As much as “Vanishing Point” (S 2 E 9) may have finally answered some questions, it opened others, and left me with this profound sense that I have no one to root for. Bernard, I suppose. But I don’t know who’s the hero in this story, and there aren’t even any dark knights whose victories you can secretly enjoy.
But let’s not forget, Charlotte Hale put code in the host network to kill them all. We weren’t told how that would play out, but it could easily have been in Bernard deleting his Ford code, taking control of his fellow AIs and having Teddy end his own life. I’m not sure, and I’m still trying to find a reason to care.
Westworld has a very dark view of humanity. That darkness is not just in people, but the humanoid robots they create out of human consciousness. I don’t know what the message is here, except that humans are very bad, and there isn’t much to redeem them.
Unless that’s the truth of humanity inside the park — but maybe not outside, where life could be idyllic or at least more complex in its range of human emotions and experiences. That’s why it was compelling, for about 30 seconds, in “Vanishing Point,” when we saw William and Emily’s home life in flashback.
Turns out the story outside the park — that I was so anxious to see — isn’t that deep or compelling after all. Basically, William is a bad guy. Made everyone miserable. His wife couldn’t handle it. He felt guilty. Came into the park, where he’d become obsessed with the characters and storylines.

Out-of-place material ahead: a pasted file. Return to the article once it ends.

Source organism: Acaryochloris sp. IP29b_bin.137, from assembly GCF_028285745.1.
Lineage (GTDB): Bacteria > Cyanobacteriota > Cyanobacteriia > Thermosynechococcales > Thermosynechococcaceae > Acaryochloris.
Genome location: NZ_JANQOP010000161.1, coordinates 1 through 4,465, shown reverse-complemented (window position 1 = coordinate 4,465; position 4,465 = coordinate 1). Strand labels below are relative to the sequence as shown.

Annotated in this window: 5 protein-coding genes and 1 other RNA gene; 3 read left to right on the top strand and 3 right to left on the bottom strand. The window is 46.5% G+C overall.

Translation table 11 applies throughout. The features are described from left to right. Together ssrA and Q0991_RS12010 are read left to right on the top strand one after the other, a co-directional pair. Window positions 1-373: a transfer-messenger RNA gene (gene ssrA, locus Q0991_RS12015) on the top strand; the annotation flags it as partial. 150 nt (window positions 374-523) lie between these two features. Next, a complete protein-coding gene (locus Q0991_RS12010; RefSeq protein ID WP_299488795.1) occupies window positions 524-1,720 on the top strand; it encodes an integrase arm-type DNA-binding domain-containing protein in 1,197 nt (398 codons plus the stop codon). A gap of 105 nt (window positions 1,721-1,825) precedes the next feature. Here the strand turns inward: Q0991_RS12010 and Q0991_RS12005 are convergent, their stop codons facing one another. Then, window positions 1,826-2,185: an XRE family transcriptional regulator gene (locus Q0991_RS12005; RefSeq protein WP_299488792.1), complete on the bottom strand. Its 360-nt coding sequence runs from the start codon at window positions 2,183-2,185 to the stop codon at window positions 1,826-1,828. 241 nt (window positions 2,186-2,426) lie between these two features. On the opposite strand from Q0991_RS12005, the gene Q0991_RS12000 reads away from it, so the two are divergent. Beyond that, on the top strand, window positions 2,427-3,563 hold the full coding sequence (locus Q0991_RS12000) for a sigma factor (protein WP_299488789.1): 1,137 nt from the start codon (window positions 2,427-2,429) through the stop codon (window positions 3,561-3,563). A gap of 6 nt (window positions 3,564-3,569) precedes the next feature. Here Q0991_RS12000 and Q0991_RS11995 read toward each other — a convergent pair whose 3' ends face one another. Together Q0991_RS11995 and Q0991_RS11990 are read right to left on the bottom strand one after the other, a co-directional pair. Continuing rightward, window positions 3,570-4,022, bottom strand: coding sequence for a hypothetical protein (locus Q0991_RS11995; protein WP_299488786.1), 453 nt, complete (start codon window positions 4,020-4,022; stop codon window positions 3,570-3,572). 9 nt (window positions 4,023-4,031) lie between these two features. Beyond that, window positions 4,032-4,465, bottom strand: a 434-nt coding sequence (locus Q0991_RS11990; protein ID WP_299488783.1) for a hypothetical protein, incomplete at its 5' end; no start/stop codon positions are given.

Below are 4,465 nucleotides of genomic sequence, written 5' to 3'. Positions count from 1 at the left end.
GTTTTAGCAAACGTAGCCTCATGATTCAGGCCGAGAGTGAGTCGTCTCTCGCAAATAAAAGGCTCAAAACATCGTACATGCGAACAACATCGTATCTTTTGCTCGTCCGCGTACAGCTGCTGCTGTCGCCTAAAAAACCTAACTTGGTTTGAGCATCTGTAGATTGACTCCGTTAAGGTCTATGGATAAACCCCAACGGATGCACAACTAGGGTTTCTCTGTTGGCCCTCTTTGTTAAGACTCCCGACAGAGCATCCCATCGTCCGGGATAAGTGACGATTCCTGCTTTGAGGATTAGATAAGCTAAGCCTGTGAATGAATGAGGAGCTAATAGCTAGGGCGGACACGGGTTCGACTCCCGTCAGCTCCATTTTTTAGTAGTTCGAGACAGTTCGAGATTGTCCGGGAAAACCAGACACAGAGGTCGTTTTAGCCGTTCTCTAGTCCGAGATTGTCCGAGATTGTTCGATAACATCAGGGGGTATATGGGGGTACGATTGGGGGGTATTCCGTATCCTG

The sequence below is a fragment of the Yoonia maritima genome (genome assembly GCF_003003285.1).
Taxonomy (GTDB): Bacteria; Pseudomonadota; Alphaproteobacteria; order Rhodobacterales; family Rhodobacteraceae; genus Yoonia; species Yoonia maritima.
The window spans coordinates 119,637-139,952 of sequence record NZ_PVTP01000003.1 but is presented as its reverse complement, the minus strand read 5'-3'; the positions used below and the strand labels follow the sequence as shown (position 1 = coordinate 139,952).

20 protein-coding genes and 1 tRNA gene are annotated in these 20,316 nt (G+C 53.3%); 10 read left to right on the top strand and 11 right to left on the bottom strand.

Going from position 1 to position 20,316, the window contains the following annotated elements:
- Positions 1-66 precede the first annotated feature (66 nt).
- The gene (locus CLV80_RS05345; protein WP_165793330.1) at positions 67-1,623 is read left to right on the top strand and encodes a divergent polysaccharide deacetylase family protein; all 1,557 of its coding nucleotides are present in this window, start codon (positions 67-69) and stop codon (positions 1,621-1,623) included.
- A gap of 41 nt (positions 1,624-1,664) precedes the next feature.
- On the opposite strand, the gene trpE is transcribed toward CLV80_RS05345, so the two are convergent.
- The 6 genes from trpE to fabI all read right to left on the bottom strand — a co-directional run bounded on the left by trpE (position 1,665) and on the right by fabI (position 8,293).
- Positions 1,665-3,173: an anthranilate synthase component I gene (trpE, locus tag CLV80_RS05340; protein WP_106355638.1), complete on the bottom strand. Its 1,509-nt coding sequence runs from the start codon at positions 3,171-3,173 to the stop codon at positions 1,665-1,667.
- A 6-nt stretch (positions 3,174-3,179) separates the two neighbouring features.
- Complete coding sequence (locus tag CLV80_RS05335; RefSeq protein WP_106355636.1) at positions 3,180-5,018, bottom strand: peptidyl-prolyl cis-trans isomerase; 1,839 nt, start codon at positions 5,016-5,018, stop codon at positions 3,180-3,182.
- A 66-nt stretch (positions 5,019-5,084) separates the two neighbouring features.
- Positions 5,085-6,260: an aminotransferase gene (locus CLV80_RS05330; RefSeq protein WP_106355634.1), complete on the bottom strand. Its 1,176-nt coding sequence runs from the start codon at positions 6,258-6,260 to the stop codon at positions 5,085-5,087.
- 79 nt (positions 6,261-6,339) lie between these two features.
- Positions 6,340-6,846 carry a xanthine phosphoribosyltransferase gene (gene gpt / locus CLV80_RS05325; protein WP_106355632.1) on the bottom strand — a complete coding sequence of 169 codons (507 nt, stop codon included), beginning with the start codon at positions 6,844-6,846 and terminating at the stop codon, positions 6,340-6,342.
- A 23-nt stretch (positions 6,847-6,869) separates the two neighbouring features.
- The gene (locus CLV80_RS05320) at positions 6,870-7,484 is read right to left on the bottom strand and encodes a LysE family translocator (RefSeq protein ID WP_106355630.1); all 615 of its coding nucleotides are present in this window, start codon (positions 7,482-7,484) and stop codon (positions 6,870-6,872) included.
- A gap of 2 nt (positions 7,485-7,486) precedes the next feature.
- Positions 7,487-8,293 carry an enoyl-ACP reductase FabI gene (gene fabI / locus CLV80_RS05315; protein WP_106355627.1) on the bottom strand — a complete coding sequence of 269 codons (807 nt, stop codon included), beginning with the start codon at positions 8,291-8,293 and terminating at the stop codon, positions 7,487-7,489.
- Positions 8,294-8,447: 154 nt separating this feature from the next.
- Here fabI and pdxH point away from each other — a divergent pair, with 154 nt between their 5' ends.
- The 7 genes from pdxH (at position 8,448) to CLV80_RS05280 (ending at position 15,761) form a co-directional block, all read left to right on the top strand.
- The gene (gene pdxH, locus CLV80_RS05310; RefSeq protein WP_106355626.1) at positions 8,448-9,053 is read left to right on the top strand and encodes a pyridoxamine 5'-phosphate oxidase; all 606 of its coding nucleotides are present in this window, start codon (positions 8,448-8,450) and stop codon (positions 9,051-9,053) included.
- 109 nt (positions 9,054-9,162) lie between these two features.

Which comes to the question of whether William is, or is not, a host. I’m not sure it matters, because by this stage the lines between the humans and the AI have become blurred. Maybe that’s the point.
As for Charlotte’s program to eliminate the hosts, let’s think back to Star Trek: TNG (S 5 E 23, “I, Borg”), when they saved an individual Borg and planned to use him to infect the entire collective with an algorithm that would result in their self-destruction. At the end of that plotline, they decided that to use one Borg that way would be unethical. But they went on to reason that the experiences of independence the one Borg had had while detached from the collective would do the same kind of work. When the one Borg, Hugh, went back home, he’d bring a new sense of identity with him. Eventually, the entire Borg would be infected by that identity, and thus understand the concept of “I.”
Let’s hope the minds behind Westworld are planning something equally as interesting for the finale as that classic bit from TNG.